The landowner's son planned to buy the adjoining property and over time, double the amount of restored creek. Now, all plans are off. If he and his father cannot protect the habitat they create and the fish that thrive there, they are not going to spend anything at all.
Instead of doing back flips over the court's decision, anglers should be asking the Legislature to change the state code on which the decision was based so that landowners will once again have an incentive to restore and enhance streams on their properties.
Otherwise, who is going to fence cows away from the water? Who is going to pay for stream barbs and planting willows? Governments may help on portions of major waterways like the Provo River, but what about all the little creeks that could be as productive as the one I saw?
Many anglers understand the value and potential of private conservation and want to encourage it. The stream-access court decision does the opposite. Productive streams crossing private property will be quickly fished out, as has already happened a few miles below the property I described.

Tuesday, September 23, 2008

Something to take your mind of the Crisis

Why can't Hank roller skate??

Op Ed in Durham Herald

A policy piece / op ed I wrote for the Durham Herald Sun yesterday. Hasn't shown up on-line yet....

Here it is, in text, tho:

The Drought is Over; Long Live the Drought

Michael Munger

The drought is over; let's move on to some other policy problem.

No feeling could be more natural. We're all sick of dry lawns, and dry lectures about wasting water. Now, there are puddles everywhere. Hey, tree-hugger: splash THIS!

But no feeling could be more wrong. There are two droughts in North Carolina: a shortage of water, and the lack of any coherent vision of how we can solve the problem of water allocation. Rain has solved the first, temporarily. We can't expect the vision to come from the clouds, though. It has to come from us.

We live in a climate where droughts happen, but only rarely, because most years we get more than forty-five inches of rain. Water "management" has always meant handling runoff, and even that is managed locally. In cities, water is captured in storm drains; in rural watersheds, runoff drains into creeks and rivers. Until now, the focus has been on erosion, contamination by farm chemicals, and flooding of riverbanks. Even for our reservoirs, the key question has been about release rates, not sufficiency.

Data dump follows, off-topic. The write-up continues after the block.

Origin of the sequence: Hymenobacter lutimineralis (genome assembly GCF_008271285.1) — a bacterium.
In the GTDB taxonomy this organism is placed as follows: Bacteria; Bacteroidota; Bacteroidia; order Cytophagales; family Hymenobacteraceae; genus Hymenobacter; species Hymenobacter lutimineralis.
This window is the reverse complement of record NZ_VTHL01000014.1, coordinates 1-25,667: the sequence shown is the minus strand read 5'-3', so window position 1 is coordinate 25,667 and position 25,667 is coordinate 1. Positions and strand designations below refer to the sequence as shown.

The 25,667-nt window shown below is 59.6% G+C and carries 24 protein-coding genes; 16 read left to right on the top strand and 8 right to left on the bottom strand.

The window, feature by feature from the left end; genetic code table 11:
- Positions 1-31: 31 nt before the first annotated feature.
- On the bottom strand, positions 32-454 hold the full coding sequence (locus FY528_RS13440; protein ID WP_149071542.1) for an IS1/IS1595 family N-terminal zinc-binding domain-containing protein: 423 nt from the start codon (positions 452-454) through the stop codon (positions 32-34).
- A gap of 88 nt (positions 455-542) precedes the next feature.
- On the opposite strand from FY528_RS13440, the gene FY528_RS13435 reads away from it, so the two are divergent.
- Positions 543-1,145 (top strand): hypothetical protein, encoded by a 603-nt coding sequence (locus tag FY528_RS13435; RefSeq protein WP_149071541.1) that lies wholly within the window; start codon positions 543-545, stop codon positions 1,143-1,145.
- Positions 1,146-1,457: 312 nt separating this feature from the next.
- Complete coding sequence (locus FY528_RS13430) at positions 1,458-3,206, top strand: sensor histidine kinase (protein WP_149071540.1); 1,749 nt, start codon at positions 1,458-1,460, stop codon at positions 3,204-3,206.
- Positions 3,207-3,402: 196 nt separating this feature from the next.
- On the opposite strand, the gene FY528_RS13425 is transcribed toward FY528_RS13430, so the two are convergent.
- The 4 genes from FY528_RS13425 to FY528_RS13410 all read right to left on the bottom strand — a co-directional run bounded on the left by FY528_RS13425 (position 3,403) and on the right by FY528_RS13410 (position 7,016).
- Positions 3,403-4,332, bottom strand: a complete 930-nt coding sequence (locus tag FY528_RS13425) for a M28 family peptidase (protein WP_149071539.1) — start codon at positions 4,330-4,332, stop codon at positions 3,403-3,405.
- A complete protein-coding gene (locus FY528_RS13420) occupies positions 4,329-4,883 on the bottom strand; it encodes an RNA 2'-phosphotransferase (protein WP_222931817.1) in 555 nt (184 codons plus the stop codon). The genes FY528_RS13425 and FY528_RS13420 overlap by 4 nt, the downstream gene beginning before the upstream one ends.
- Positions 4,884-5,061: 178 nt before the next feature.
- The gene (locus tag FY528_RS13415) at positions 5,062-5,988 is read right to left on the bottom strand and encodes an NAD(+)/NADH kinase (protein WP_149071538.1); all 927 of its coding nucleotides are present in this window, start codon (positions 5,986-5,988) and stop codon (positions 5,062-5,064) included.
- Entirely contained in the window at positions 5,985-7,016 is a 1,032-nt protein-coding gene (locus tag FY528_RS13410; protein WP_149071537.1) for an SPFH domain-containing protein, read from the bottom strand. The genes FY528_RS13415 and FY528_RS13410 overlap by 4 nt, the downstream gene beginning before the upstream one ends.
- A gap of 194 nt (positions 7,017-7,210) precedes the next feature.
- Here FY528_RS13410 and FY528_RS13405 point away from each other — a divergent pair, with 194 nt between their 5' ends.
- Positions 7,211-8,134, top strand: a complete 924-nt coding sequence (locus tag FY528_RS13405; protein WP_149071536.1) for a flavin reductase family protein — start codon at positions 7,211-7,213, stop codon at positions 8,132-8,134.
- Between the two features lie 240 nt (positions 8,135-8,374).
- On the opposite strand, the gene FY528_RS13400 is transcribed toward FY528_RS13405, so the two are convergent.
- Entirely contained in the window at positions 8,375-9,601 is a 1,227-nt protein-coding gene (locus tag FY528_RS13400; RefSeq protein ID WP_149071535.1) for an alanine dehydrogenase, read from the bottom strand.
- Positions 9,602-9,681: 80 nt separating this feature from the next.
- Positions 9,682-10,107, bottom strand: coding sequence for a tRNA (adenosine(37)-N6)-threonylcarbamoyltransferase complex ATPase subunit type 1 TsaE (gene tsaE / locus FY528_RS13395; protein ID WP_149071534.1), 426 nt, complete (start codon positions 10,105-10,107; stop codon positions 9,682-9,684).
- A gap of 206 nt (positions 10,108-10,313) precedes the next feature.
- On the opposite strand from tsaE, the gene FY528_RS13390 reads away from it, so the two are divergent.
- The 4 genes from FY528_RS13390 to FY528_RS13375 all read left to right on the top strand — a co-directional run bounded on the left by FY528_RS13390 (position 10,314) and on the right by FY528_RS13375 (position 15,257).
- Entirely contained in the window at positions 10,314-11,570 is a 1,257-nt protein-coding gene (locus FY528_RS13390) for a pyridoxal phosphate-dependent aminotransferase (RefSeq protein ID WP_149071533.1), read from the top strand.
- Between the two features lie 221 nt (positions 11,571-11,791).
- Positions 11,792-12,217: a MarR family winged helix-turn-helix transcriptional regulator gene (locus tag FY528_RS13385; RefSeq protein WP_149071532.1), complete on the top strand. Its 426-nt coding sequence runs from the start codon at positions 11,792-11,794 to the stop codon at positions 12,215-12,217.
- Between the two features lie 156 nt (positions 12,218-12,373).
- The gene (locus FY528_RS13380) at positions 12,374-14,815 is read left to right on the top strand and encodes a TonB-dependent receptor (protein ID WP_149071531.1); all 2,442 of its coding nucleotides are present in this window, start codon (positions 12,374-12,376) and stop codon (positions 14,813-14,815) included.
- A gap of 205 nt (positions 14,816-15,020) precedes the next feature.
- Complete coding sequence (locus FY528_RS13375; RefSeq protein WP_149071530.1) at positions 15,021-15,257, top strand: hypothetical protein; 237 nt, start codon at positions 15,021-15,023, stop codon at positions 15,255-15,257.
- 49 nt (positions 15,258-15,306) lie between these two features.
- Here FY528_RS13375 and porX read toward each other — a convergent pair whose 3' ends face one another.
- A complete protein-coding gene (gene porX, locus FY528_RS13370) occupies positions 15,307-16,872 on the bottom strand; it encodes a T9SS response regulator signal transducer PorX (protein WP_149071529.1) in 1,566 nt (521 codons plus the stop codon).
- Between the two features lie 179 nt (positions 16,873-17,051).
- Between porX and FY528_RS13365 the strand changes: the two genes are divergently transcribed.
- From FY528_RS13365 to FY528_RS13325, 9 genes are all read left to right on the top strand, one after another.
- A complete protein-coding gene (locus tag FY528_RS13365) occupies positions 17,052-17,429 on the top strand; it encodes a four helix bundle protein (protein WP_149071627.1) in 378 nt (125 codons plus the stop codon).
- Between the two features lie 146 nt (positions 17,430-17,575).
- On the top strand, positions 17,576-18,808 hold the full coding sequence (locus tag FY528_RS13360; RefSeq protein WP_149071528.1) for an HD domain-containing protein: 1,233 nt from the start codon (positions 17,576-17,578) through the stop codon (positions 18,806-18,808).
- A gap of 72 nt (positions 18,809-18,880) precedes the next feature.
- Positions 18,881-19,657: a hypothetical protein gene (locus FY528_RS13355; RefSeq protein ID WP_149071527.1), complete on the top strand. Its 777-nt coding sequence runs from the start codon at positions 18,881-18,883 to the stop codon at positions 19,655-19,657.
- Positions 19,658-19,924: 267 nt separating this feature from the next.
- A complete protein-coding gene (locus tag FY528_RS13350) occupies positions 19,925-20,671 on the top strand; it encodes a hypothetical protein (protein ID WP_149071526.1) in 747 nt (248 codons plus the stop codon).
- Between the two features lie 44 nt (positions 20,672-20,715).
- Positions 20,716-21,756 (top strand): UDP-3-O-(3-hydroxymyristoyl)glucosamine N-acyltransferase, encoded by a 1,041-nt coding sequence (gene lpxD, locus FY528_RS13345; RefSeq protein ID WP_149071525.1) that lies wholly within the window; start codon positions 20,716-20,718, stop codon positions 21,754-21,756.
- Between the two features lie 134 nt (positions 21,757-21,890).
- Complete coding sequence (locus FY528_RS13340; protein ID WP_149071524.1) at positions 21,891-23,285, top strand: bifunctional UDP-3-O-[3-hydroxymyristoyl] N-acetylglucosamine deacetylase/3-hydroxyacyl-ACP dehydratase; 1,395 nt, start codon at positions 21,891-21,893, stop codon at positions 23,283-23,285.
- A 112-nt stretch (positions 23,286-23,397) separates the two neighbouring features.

No more. The "only runoff, only local" approach has ended, probably forever. The drought of the past two years may have eased, but the next one is only a matter of time. There are two reasons: population growth and increased variance in weather patterns.

The population of North Carolina's cities has doubled since 1980. By 2030, our state may well have a population of 12.5 million or more, if current trends continue. And the variability in rainfall totals over the last two decades is the highest we have ever measured. These climate changes may or may not have been humanly caused; it hardly matters. My point is that we must somehow connect the steady population increase with the wild gyrations of drought and deluge.

What does this mean, in practical terms? Three things, none of them easy or cheap. But if we wait, the problems will grow worse, and the solutions will cost even more. The answer is reservoirs, metering/pricing, and regional integration.

The reservoir systems for many of our cities (but particularly for Durham and Raleigh) were never adequate and have recently fallen far short of our needs. But expansion of reservoirs means buying lots of land, and building new dams for containment. The costs would be immediate, and enormous; the benefits decades away and hard to measure. Only a really clear-eyed leader is going to be able to persuade our legislature to defer short-term electoral goals for the good of the state. At this point, no one is even trying.

Mention metering and pricing, and everyone's eyes glaze over. But property rights are at the heart of the problem. The current system is based on riparian rights, and antiquated meters that do not allow taxpayers even to learn, much less change, their consumption choices. The problem with the way we define rights is that they are nearly always "use or lose." If a riparian owner lets water flow downstream, he gives up all rights to that water, without compensation. A decision by a homeowner to forego watering his lawn may be complimented by neighbors, but the impact on the water bill is negligible. In fact, given the way that many utilities meter and bill, the homeowner may not even be able to tell the difference.